Now Philadelphia goes on strikemain
A third US orchestra – the biggest yet – has gone on strike.
Below you can read the musicians’ reason for walking out.
But pause a moment for reflection. One orchestra going on strike is a local dispute. Two is a trend. Three is a system failure. There must be a better way of doing orchestra business in the USA.
UPDATE: Editorial: Talks were not held in good faith
We, the musicians of the Philadelphia Orchestra, have decided to withhold our services and strike. We believe this is the only way we can gain the attention of our entire community and begin in a meaningful way the process of reversing the shameful decline of our treasured institution.
This strike is not about the musicians’ greedy search for ever more money. If it were, we would have gone on strike in 2009, when our salary was reduced by more than 1 percent. We would have gone on strike in 2010, when we absorbed a wage freeze. We would have gone on strike in 2011, when our salary went down by a further 14 percent. We make no apology for wanting to be well compensated when we have devoted countless hours of hard work to achieving a level of musicianship which has placed us at the very top of our profession. To claim otherwise would be disingenuous. But our actions over the past decade clearly demonstrate that we have been willing to continue to play at the very highest level while our salary has greatly declined relative to the pay of other major American orchestras.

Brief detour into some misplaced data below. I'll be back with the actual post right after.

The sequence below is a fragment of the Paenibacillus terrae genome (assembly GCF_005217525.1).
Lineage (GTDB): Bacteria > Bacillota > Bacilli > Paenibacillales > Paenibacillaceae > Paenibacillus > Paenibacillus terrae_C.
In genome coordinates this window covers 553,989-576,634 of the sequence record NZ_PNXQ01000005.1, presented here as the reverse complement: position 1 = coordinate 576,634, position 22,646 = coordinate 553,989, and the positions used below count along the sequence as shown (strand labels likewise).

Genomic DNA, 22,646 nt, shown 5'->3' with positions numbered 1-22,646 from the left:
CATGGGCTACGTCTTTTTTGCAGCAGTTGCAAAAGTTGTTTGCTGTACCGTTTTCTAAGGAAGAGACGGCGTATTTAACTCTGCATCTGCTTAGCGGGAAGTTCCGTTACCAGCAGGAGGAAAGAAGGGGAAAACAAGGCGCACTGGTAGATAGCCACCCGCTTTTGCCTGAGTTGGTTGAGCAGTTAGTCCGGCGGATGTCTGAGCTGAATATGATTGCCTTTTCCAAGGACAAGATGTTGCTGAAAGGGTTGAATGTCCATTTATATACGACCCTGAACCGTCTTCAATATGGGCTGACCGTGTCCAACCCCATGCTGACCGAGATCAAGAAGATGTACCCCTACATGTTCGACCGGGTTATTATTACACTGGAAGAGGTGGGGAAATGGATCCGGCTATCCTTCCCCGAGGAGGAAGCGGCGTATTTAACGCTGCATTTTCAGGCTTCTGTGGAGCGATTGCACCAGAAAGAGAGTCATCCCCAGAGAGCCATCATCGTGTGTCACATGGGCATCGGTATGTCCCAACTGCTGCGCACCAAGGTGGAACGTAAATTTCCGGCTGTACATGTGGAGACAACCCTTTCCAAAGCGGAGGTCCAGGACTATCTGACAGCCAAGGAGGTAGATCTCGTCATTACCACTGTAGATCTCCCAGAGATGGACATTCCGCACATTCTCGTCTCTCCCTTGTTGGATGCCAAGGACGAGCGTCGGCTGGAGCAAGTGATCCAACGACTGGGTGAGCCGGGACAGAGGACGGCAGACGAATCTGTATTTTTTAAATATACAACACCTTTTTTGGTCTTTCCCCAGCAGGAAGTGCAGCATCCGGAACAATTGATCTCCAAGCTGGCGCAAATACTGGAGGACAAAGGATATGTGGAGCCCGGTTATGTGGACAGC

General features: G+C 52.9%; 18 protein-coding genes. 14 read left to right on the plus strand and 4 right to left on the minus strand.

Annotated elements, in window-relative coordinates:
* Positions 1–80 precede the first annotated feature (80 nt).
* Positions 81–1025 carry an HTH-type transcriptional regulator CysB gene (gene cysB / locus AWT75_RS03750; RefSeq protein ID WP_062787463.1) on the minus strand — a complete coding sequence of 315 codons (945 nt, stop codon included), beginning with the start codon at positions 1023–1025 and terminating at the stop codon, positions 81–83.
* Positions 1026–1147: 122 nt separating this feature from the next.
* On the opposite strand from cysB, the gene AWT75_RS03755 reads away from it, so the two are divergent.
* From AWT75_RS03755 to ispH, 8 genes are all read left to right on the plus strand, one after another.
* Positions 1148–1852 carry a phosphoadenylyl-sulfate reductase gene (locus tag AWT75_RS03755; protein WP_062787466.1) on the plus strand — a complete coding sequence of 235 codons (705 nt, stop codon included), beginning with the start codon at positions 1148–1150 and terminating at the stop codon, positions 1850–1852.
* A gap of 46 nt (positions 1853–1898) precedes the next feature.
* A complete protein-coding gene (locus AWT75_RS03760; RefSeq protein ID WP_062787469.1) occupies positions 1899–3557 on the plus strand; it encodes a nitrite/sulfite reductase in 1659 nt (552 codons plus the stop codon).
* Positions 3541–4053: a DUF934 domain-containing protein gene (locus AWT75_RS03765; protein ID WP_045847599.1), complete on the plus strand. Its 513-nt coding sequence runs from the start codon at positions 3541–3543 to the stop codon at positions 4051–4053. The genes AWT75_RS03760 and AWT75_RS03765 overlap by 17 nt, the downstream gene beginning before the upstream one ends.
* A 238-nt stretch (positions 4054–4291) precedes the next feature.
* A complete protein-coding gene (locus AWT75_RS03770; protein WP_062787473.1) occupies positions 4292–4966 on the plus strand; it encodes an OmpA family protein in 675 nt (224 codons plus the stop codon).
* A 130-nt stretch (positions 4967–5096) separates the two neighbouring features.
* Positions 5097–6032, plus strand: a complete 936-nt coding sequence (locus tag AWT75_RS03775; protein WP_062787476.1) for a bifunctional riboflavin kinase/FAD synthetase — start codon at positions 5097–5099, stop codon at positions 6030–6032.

Over the past nine years, we have endured multiple cuts to our wages, pension, and working conditions in the hopes that our sacrifices would give the Association time to rebuild and restore us to our proper status. We did not strike a year ago, when we reluctantly signed a one-year contract on the condition that the world-renowned consultant, Michael Kaiser, be brought in to lend his expertise to revitalizing the Philadelphia Orchestra. He issued his report in April, 2016. Five months later, the Association has yet publicly adopted a single one of his recommendations.
Just as in any other highly skilled profession, symphony orchestras compete for a small pool of talent, constantly striving to engage the very best in our field.